Find out how on GPS.About.com

Here's That GPS Navigation Book Again

If you've looked at my previous GPS articles, you've seen this book before. It's the GPS "how-to" text most recommended by our Search & Rescue team's navigation expert.

GPS Land Navigation
GPS Land Navigation

This book explains all aspects of the GPS system and related equipment. GPS receivers, compasses, altimeters, maps, coordinate systems, and datums are among the major topics covered. Also included are equipment comparisons, and information on how to select the equipment that is right for you. You are provided with clear and simple descriptions of how the GPS system works, and how to make the GPS system work for you. No prior knowledge of land navigation, map reading, or cartography is assumed. Important information is provided about the limitations of GPS receivers, and how to avoid being mislead by your GPS receiver. As a bonus, thousands of actual coordinates that are ready to enter into your receiver are included in several appendices.

 

© 2009 Deb Kingsbury

Comments or Questions About GPS Units? Share them here.

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    • TrinaSonnenberg profile image

      Trina Sonenberg 7 years ago from Nucla, Colorado

      Five Stars from me!

    • andreaberrios lm profile image

      andreaberrios lm 7 years ago

      Very interesting and useful! Thanks. 5*

    • Alisha2010 LM profile image

      Alisha2010 LM 6 years ago

      Wow, learned a lot! Seems like you really enjoy using GPS. Our company is running a contest, winner gets a Garmin Nuvi 1350T. Thought you might be interested, it ends tomorrow, http://wildfireapp.com/website/6/contests/57491.

    • profile image

      anonymous 6 years ago

      Great stuff. Another favorite, thumbs up and lensroll from me!

    • profile image

      squidootime 6 years ago

      Useful stuff - thanks!

      Cheers

    • mariacarbonara profile image

      mariacarbonara 4 years ago

      Really interesting piece

    • profile image

      john-pennifold 3 years ago

      When following a 'route', how close to each waypoint does one have to pass before the GPS unit realises that it has been passed? At what stage does it start navigating to the next?

    • profile image

      etech67 3 years ago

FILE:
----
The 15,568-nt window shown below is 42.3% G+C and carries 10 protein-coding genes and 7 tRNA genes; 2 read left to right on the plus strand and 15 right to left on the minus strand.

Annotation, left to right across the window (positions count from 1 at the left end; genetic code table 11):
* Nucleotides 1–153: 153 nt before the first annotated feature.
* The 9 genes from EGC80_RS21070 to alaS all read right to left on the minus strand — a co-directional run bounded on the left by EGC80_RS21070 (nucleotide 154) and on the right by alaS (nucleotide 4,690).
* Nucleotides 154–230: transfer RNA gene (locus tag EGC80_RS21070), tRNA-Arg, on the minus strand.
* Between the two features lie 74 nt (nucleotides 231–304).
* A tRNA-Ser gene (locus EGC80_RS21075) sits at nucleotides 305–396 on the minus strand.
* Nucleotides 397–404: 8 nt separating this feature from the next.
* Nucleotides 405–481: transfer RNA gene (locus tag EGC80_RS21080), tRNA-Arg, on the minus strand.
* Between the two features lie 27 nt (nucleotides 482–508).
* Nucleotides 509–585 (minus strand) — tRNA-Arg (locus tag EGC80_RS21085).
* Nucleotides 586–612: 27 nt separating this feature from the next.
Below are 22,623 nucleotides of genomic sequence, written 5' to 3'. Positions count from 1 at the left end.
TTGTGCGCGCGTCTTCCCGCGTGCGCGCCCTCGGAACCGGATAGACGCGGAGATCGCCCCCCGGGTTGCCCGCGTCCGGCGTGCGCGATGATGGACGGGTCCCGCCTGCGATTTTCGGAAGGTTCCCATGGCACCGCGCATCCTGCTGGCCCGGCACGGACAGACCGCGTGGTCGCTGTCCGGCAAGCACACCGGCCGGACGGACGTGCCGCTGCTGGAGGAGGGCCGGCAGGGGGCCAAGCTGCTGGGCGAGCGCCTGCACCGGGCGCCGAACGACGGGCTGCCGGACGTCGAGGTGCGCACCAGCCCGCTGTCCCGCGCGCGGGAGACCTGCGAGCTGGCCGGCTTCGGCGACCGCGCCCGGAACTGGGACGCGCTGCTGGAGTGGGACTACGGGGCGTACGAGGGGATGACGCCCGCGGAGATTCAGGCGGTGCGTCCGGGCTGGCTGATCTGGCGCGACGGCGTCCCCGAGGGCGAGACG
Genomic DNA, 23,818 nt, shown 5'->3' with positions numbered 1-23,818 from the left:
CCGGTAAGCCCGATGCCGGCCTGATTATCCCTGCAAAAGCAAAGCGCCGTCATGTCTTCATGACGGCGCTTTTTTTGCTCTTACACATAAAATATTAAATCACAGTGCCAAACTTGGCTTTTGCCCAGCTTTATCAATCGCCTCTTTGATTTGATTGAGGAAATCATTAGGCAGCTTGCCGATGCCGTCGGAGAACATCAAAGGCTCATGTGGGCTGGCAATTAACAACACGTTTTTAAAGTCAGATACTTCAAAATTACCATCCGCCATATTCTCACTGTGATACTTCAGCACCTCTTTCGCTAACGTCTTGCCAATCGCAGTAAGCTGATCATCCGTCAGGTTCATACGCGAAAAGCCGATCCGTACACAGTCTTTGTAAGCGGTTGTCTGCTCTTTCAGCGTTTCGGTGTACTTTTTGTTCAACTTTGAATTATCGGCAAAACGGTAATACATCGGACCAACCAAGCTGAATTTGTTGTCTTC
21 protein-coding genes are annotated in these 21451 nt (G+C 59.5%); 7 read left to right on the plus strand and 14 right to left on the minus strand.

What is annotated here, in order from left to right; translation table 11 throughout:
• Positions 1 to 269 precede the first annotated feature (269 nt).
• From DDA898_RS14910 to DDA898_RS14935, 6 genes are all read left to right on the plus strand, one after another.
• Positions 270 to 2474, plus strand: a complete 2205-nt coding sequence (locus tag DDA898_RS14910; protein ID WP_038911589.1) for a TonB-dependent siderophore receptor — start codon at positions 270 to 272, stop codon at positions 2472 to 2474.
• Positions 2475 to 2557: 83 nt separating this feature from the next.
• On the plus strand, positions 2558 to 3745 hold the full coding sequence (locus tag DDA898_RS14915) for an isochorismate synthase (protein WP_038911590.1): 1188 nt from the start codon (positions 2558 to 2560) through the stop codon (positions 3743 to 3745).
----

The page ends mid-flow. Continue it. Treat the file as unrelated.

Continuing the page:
I just bought a gpsmap 62s garmin and can't figure out in simple english what keys to use to create a track when I leave my vehicle and hours later want to return on the same track??? Should be simple enough since that is the main feature of a gps......to find your way back. Can you help?

    • Ramkitten2000 profile image
      Author

      Deb Kingsbury 3 years ago from Flagstaff, Arizona

      @etech67: If you simply want to mark your starting point so you can return to it later, press the "mark" button when standing in that location (at your vehicle) and be sure to save it. If you already have saved other waypoints, be sure to rename your point (ie. "car") so you know which one you need to return to, or write down the number so you don't forget. Later, when you want to return to that point, press "find," then select the waypoint from the list, and then select "go to." Use the compass page to direct you to back to your starting point. Be sure to practice this in a known area (ie. your neighborhood), so you're sure you know how to operate the GPS and do a "go to" before you try it in the backcountry or anywhere you're not familiar with. I would also have another form of navigation with you -- a map and compass -- in case the GPS fails for some reason (ie. runs out of battery).

    • profile image

      saburl 2 years ago

      I'm looking for something that can track my path when kayaking through mangroves so I can follow it back to where I started. Is that possible? I'd love to explore some mangroves but am afraid I would get lost.

    • profile image

      dinodanfan 2 years ago

      Is there any way to consolidate tracks over many trips? Similar to tracing a map with a pencil each trip, frequent paths would become darker over time, while unvisited trails would remain empty.

    • TTGReviews profile image

      TTGReviews 2 years ago

      This will be useful for when I go hiking on some of the smaller trails.